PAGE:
'Million Little Pieces' refund claimed by only 1,700 - WMC Action News 5 - Memphis, Tennessee

'Million Little Pieces' refund claimed by only 1,700

NEW YORK (AP) -- Millions of readers who bought James Frey's "A Million Little Pieces" were sold something less than the truth.

James Frey's 'A Million Little Pieces" became a huge seller after it was chosen for Oprah's Book Club.

After the best-selling "memoir" was found to be laced with fabrications, buyers around the country sued, saying they had been misled.

But in the end, only about 1,700 people asked to be reimbursed, a lawyer said Friday as a judge approved a final settlement with disgruntled readers.

Attorney Larry D. Drury had urged U.S. District Judge Richard J. Holwell to approve the deal, which offered a refund to anyone who bought the book before Frey's falsehoods were acknowledged.

The Manhattan jurist said he would bestow final approval on the settlement because it was "most fair, adequate and reasonable." Although the book was a huge hit that exploded in sales after Oprah Winfrey chose it for her book club, only 1,729 readers came forward to benefit from the settlement, Drury said.

In January 2006, the Web site The Smoking Gun revealed that Frey's memoir of addiction and recovery contained numerous fabrications. Frey and his publisher then acknowledged that he had made up parts of the book.

Drury noted that 93,738 copies of the book were sold in the seven months after the controversy erupted.

"Amazingly, the book remained a best seller for another 26 weeks," the Chicago-based lawyer told Holwell. Drury said Frey had received more than $4.4 million in royalties.

The various lawsuits filed by readers were consolidated before Holwell, and a settlement was reached. It called for refunds for readers who felt duped by the book, which earned its author more than $4 million.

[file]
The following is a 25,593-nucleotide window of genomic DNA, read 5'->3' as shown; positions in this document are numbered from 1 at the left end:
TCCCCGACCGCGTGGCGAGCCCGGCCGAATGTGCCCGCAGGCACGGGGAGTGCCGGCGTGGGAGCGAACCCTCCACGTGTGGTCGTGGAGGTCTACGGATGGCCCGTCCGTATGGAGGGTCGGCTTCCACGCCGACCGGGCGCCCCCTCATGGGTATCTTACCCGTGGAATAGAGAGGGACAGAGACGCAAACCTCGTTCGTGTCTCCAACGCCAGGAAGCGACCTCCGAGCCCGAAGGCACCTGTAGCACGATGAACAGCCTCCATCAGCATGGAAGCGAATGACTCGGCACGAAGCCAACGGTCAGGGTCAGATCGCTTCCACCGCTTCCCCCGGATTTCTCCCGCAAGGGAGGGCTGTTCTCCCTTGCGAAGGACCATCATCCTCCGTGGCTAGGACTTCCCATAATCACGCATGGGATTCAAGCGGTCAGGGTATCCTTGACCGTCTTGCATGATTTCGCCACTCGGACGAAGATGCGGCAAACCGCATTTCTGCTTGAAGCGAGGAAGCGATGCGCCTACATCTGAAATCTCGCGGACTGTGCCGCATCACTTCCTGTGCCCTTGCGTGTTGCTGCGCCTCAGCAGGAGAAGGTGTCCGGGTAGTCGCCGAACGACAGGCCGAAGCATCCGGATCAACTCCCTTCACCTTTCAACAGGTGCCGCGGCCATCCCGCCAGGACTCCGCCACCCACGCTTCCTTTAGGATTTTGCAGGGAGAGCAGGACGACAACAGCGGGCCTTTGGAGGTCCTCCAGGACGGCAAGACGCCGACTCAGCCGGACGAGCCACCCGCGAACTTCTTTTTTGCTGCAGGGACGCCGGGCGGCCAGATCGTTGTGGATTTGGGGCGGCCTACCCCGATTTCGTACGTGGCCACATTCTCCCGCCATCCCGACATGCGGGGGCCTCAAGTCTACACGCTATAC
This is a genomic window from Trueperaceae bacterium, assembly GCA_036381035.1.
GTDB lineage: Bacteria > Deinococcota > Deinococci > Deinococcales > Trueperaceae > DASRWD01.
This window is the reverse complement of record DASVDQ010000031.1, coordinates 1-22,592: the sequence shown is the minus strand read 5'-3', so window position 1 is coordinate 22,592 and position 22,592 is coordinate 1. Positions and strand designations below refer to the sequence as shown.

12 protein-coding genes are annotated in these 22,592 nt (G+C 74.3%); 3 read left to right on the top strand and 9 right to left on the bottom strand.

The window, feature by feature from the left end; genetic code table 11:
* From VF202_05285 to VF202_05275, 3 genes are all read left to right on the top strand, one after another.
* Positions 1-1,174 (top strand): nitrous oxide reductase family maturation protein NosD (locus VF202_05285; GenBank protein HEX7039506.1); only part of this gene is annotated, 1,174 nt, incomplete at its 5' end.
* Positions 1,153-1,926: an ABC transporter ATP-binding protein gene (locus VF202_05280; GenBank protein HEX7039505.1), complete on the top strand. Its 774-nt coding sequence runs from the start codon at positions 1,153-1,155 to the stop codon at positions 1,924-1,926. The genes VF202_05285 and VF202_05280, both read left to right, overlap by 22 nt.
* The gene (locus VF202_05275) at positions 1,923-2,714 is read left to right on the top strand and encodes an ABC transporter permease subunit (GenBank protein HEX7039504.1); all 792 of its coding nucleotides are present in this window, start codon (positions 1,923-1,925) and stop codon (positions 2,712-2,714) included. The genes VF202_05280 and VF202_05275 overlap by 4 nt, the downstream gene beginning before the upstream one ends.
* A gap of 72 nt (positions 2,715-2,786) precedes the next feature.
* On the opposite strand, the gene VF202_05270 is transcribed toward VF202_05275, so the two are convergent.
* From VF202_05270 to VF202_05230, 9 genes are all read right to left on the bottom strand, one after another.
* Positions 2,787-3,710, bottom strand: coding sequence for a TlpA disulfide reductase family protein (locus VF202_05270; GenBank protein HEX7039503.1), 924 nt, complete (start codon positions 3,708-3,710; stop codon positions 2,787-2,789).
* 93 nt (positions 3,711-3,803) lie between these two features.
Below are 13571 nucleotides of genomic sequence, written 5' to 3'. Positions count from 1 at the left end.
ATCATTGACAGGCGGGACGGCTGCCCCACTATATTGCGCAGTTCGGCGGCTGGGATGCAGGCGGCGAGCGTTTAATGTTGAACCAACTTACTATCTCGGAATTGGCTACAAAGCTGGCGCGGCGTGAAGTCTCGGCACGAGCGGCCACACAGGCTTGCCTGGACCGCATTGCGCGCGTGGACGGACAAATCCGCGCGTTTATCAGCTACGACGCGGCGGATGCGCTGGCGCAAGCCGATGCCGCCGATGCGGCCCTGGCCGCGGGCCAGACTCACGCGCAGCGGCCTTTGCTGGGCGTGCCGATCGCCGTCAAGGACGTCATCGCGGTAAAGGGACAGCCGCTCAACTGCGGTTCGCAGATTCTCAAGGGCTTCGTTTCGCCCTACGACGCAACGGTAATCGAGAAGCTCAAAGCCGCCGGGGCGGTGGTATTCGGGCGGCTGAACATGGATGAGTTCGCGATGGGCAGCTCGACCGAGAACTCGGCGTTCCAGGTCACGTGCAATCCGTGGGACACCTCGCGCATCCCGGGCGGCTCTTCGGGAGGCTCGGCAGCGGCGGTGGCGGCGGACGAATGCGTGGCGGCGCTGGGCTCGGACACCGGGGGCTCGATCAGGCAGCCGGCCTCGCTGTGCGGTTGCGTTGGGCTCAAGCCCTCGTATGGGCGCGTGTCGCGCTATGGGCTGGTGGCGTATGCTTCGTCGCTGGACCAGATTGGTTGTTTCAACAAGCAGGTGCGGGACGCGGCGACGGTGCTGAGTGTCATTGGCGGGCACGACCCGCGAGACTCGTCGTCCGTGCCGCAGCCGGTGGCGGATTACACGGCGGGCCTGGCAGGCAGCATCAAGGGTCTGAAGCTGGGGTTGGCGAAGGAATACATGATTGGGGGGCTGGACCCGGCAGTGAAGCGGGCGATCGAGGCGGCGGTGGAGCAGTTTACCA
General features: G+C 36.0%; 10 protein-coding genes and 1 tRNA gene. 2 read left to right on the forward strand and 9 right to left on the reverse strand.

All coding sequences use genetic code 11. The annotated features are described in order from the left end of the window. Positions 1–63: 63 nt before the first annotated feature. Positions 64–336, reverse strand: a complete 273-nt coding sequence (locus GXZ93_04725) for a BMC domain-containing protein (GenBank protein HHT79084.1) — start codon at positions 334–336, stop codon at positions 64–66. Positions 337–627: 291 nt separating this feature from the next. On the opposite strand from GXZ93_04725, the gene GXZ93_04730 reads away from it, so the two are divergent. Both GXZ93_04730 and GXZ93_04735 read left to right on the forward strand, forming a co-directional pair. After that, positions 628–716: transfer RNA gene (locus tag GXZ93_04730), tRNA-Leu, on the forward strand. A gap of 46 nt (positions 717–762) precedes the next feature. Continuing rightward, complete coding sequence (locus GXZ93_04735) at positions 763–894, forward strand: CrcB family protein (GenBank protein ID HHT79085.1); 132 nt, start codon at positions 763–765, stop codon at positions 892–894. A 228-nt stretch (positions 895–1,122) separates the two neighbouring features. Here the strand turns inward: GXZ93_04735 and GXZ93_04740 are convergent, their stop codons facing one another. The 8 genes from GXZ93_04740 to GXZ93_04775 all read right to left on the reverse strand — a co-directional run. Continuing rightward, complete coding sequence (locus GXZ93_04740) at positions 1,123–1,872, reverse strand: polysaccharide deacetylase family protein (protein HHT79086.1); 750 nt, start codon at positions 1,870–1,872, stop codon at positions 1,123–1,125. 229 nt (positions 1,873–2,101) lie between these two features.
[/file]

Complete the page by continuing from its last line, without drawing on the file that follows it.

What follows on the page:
Although Random House set aside $2.35 million in a fund to cover costs related to the lawsuits, advertisements in 962 newspapers and elsewhere drew only the 1,729 claims for reimbursement by the deadline, costing $27,348. Another $783,000 will be paid in legal fees, as will $432,000 in costs associated with publicizing and carrying out the settlement.

As part of the settlement, Random House agreed to include a warning in the book that not all portions of the book may be accurate. In addition, an author's note about the subject was to be included in copies of the book until this December.

The settlement also calls for roughly $180,000 to be divided among three charities: the American Red Cross, the Hazelden addiction treatment center and First Book, a nonprofit that gives children from poor families a chance to read and own their first book.

Drury said the proportion of people who availed themselves of the settlement was lower than in similar cases in the past. While more than 20 percent of a settlement class usually takes advantage of a settlement, only 7.2 percent tried in this instance.

Lawyers for the defendants declined to comment on the settlement, except to note that the sole objector to the deal had withdrawn her objection the day before.

Outside court, Drury said the message of the case was that "corporations need to be held accountable for their conduct."

Evan Smith, another lawyer for the plaintiffs, said: "I also think publishers will think twice before labeling their book a memoir."

Meanwhile, Frey is working on a new novel, "Bright Shiny Morning," slated for release in summer 2008.

Copyright 2007 The Associated Press. All rights reserved.This material may not be published, broadcast, rewritten, or redistributed.

Powered by Frankly